We call our approach Grounded Change.
That means flipping the order in which most social policies & services are made. Rather than start at the top, in boardrooms, we start at the bottom, in living rooms.
We work with people experiencing the realities of poverty and social isolation to reframe outcomes and co-develop interventions. Everything from new volunteer platforms to family networks to frontline tools. Only once we’ve found practice that works for people and practitioners do we embed new kinds of HR routines, data systems, and funding protocols.
We flip orders ...
We draw on multiple ways of knowing and acting:
Our approach brings together diverse ways of understanding and intervening in the social world. We see ourselves as polyamorous – with multiple disciplinary partners — as we work through cycles of divergence (going wide to learn and question) and convergence (going deep and honing in on details).
- Anthropology, sociology, and psychology ground us in human behavior and relationships. We seek to understand what people think, feel, say, and do in the places that they live and work. How? By doing ethnographic fieldwork, synthesizing small data, drawing on behaviour change research, and testing theories of change.
- Service design lets us imagine what could be, and create interactions that close gaps between what people do and want. We make ideas tangible to find out if they are desirable, feasible, and viable. How? Via storyboards, mock-ups, journey maps, wireframes, experience prototyping, and beta testing.
- Community outreach teaches us how to mobilize networks and engage the unusual suspects, while business thinking helps us to diversify resources and create business models that tap into people’s time, talents, and treasures.
- Implementation science looks beyond models to what actually propels adoption of new practices in real life contexts.
- Transformative leadership builds the courage to be vulnerable, challenge assumptions, un-learn, and re-learn.
There are 7 features of our approach:
Start with people in context
We believe change must start by understanding the lived realities of people who are isolated, left out, and experiencing the effects of poverty. Their voices must drive systems and policies.
Work middle-up and down.
We bring together social services to use their leverage up and down. Social services sit between policymakers and people. To get closer to systems change, we must reset roles, relationships, & resources.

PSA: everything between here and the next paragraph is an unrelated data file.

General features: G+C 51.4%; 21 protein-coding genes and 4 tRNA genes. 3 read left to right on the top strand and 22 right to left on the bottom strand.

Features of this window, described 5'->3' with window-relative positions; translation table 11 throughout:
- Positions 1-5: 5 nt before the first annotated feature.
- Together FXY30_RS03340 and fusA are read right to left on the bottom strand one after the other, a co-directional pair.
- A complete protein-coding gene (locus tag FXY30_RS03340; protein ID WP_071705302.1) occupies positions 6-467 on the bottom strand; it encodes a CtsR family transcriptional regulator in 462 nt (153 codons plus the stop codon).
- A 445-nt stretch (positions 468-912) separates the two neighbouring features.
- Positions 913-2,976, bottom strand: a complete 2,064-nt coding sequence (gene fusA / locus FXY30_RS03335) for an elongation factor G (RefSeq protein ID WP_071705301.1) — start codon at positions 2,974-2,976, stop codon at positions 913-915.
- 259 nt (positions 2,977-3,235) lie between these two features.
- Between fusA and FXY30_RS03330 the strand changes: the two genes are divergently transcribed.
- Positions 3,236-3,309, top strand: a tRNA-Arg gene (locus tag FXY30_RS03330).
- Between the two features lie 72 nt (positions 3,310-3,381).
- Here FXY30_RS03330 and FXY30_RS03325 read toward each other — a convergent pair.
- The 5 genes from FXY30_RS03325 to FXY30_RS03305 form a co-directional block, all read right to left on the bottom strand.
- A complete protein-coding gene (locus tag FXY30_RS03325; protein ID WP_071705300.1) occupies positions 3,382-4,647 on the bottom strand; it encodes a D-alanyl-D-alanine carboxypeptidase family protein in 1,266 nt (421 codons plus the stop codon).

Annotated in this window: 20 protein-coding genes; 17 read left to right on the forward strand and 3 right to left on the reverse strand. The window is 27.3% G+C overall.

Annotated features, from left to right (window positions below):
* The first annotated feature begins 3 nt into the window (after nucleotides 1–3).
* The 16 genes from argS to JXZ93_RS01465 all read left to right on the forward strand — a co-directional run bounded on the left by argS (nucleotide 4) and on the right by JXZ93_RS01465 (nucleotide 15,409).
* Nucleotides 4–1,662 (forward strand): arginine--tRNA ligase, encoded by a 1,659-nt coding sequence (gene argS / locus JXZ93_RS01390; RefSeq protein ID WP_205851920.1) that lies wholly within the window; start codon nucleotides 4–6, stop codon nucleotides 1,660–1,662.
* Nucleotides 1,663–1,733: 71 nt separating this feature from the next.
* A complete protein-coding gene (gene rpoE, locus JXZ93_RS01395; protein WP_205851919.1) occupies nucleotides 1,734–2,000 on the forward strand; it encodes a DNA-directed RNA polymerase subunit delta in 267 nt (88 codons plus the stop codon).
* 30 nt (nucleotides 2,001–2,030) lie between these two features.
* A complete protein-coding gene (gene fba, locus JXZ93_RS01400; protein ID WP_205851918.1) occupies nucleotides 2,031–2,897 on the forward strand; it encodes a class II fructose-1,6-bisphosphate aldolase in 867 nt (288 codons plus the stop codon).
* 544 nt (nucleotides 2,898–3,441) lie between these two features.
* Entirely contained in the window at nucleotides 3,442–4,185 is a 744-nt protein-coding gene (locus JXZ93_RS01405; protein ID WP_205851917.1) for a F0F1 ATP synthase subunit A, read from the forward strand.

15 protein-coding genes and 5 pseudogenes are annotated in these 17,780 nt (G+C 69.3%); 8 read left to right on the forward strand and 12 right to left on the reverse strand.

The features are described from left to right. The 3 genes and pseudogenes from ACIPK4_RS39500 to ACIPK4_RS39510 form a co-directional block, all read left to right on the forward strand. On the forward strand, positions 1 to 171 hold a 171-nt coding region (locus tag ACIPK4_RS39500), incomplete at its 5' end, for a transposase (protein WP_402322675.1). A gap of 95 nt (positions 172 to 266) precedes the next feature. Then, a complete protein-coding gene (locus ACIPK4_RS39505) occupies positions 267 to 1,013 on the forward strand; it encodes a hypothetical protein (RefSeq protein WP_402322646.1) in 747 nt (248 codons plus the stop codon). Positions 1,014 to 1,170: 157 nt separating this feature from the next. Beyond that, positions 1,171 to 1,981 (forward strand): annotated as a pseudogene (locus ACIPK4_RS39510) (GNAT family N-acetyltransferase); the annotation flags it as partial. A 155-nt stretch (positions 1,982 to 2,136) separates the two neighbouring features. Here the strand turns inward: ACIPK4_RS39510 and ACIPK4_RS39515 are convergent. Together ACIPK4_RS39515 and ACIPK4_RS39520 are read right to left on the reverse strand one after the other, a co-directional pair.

Blend observations + theory.
We mix ground-up insights (small data) with academic theory and practical research. Great ideas come from design, humanities, scientific, and indigenous ways of seeing the world.
Design with values.
What we make isn’t just driven by what people say they want – but by our values. The user isn’t always right. We use our humanistic values to guide how we re-frame problems and outcomes.
Make interactions real.
Great ideas only matter if they are implemented. We don’t just produce recommendations or blueprints. We create live interactions, user experiences, and back-end systems to test what works for whom.
Measure what matters.
Success is behaviour & cultural change. We create theories of change and design metrics that track determinants: that is, the factors that affect outcomes. We feed data back to people as a learning tool. Evaluation keeps us humble.
Sustaining behaviour change requires shifting values and routines. Getting to that level is darn hard. It requires holding space for the grief and loss of old ways of doing things.
Our approach results in impactful interventions
Behind everything we make is a change mechanism: an interaction that prompts change in what people do, say, think, and feel. We’ve named 7 kinds that (we think) are the most important to weave into policy, procurement, service delivery, and community activities.